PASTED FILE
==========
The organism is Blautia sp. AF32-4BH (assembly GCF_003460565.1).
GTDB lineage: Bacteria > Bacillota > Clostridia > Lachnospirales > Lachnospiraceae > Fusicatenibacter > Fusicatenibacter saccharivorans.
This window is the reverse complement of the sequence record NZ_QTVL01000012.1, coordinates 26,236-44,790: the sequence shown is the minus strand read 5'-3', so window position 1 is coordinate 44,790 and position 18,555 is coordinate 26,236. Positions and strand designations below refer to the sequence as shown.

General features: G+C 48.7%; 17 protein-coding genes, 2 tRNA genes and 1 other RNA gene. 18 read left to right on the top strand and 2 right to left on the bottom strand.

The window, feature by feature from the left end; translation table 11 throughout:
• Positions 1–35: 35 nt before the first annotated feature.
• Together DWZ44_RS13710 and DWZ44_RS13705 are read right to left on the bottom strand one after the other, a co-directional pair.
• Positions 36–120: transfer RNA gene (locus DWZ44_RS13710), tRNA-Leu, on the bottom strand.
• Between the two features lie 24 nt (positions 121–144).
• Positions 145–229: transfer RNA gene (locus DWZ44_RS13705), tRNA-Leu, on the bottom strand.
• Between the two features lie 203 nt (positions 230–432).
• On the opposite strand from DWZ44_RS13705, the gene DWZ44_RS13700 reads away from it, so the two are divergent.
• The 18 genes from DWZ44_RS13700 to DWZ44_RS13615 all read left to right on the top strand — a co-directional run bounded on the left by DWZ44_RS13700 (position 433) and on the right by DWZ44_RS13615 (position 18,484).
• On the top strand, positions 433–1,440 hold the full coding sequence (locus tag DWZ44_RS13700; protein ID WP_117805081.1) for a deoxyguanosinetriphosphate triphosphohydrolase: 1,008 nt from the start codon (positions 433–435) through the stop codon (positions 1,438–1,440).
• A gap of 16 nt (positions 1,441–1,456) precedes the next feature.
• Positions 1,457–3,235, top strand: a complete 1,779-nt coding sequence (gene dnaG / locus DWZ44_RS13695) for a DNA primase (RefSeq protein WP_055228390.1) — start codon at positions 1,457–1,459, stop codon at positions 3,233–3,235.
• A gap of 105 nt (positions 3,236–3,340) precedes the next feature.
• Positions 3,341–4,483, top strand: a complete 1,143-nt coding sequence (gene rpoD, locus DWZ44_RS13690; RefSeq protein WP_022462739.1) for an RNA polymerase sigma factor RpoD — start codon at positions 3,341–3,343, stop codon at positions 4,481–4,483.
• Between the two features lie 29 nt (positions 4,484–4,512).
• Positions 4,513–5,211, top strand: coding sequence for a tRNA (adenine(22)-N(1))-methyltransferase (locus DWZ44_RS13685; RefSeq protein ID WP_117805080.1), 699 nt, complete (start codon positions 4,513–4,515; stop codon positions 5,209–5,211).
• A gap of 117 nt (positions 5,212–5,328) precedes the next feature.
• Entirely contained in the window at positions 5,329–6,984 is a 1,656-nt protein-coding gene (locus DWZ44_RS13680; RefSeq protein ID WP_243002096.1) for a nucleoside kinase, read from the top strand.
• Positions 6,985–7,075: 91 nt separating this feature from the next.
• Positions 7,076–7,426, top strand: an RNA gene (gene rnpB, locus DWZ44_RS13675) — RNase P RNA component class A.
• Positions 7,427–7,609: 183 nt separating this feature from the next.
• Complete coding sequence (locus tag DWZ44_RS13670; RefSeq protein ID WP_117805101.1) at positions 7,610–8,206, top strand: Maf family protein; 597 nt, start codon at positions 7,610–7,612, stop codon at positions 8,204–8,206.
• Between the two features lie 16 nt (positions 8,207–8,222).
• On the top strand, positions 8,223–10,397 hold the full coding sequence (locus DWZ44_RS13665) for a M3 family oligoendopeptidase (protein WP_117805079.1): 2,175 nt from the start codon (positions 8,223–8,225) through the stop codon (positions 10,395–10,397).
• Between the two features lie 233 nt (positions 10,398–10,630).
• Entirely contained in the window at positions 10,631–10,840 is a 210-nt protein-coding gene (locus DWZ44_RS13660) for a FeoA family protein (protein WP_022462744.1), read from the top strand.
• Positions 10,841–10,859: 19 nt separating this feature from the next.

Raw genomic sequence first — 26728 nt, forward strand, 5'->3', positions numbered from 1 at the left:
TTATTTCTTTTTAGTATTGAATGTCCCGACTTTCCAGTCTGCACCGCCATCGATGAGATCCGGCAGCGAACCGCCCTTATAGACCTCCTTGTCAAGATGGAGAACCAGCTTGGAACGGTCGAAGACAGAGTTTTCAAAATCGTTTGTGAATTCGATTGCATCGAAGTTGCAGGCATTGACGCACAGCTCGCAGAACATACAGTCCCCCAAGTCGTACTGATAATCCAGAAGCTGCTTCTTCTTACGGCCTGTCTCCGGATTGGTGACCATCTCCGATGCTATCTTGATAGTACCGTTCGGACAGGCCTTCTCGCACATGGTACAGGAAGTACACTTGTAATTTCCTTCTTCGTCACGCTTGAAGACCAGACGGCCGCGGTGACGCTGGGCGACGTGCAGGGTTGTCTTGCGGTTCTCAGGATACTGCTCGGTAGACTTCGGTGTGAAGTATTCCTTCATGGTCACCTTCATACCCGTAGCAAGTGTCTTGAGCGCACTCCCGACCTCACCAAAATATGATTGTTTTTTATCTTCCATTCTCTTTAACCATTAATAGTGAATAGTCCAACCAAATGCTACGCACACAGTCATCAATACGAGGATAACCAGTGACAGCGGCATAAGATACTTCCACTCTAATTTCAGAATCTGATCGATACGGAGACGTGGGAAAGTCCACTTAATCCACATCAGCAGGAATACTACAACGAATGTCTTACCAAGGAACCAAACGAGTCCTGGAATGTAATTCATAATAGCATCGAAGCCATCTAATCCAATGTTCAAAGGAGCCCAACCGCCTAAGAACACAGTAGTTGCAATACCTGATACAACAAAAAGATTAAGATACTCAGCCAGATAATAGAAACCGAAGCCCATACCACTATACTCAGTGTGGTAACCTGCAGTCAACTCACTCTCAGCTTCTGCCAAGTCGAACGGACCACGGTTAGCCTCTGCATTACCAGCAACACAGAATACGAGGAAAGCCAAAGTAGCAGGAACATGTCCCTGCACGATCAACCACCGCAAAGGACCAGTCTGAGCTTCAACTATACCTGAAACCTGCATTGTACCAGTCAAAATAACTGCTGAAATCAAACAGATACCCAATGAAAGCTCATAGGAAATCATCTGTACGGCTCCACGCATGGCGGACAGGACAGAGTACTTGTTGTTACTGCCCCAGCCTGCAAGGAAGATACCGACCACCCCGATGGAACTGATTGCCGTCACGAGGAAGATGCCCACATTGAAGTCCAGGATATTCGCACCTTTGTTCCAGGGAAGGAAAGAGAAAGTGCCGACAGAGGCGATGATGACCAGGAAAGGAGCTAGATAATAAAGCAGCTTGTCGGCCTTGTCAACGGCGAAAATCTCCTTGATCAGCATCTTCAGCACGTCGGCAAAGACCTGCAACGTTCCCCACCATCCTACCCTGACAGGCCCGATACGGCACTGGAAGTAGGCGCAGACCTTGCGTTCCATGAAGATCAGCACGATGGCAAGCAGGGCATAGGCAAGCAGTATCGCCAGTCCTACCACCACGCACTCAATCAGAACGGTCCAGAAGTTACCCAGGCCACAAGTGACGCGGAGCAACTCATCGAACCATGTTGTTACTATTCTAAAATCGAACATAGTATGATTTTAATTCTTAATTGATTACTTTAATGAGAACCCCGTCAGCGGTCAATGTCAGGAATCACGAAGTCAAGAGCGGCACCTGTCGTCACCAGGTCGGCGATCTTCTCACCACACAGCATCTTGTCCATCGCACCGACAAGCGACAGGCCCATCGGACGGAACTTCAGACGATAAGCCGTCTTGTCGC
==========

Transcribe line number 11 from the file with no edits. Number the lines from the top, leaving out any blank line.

• Between the two features lie 203 nt (positions 230–432).